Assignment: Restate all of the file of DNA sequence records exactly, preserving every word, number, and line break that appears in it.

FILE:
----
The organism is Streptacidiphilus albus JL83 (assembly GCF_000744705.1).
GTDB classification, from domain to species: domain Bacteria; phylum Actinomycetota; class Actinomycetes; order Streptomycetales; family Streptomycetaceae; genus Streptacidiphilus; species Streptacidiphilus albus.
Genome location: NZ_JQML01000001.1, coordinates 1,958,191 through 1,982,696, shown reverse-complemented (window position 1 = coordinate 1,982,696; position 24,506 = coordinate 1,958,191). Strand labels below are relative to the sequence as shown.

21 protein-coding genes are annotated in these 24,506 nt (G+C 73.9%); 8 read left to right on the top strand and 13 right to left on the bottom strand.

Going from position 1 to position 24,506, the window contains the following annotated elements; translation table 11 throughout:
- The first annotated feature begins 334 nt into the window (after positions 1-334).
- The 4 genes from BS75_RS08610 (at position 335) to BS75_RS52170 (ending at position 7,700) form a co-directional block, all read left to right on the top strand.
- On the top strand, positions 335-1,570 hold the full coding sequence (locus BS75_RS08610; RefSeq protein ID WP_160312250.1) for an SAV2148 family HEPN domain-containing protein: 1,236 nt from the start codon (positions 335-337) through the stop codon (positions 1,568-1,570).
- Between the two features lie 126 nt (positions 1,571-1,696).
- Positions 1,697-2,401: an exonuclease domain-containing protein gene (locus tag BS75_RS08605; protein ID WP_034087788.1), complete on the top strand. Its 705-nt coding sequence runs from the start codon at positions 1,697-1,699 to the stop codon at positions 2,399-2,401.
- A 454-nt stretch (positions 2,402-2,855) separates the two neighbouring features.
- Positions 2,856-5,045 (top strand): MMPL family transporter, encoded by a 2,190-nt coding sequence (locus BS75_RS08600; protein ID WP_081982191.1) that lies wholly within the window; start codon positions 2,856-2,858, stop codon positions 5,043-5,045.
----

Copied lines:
The organism is Streptacidiphilus albus JL83 (assembly GCF_000744705.1).
GTDB classification, from domain to species: domain Bacteria; phylum Actinomycetota; class Actinomycetes; order Streptomycetales; family Streptomycetaceae; genus Streptacidiphilus; species Streptacidiphilus albus.
Genome location: NZ_JQML01000001.1, coordinates 1,958,191 through 1,982,696, shown reverse-complemented (window position 1 = coordinate 1,982,696; position 24,506 = coordinate 1,958,191). Strand labels below are relative to the sequence as shown.

21 protein-coding genes are annotated in these 24,506 nt (G+C 73.9%); 8 read left to right on the top strand and 13 right to left on the bottom strand.

Going from position 1 to position 24,506, the window contains the following annotated elements; translation table 11 throughout:
- The first annotated feature begins 334 nt into the window (after positions 1-334).
- The 4 genes from BS75_RS08610 (at position 335) to BS75_RS52170 (ending at position 7,700) form a co-directional block, all read left to right on the top strand.
- On the top strand, positions 335-1,570 hold the full coding sequence (locus BS75_RS08610; RefSeq protein ID WP_160312250.1) for an SAV2148 family HEPN domain-containing protein: 1,236 nt from the start codon (positions 335-337) through the stop codon (positions 1,568-1,570).
- Between the two features lie 126 nt (positions 1,571-1,696).
- Positions 1,697-2,401: an exonuclease domain-containing protein gene (locus tag BS75_RS08605; protein ID WP_034087788.1), complete on the top strand. Its 705-nt coding sequence runs from the start codon at positions 1,697-1,699 to the stop codon at positions 2,399-2,401.
- A 454-nt stretch (positions 2,402-2,855) separates the two neighbouring features.
- Positions 2,856-5,045 (top strand): MMPL family transporter, encoded by a 2,190-nt coding sequence (locus BS75_RS08600; protein ID WP_081982191.1) that lies wholly within the window; start codon positions 2,856-2,858, stop codon positions 5,043-5,045.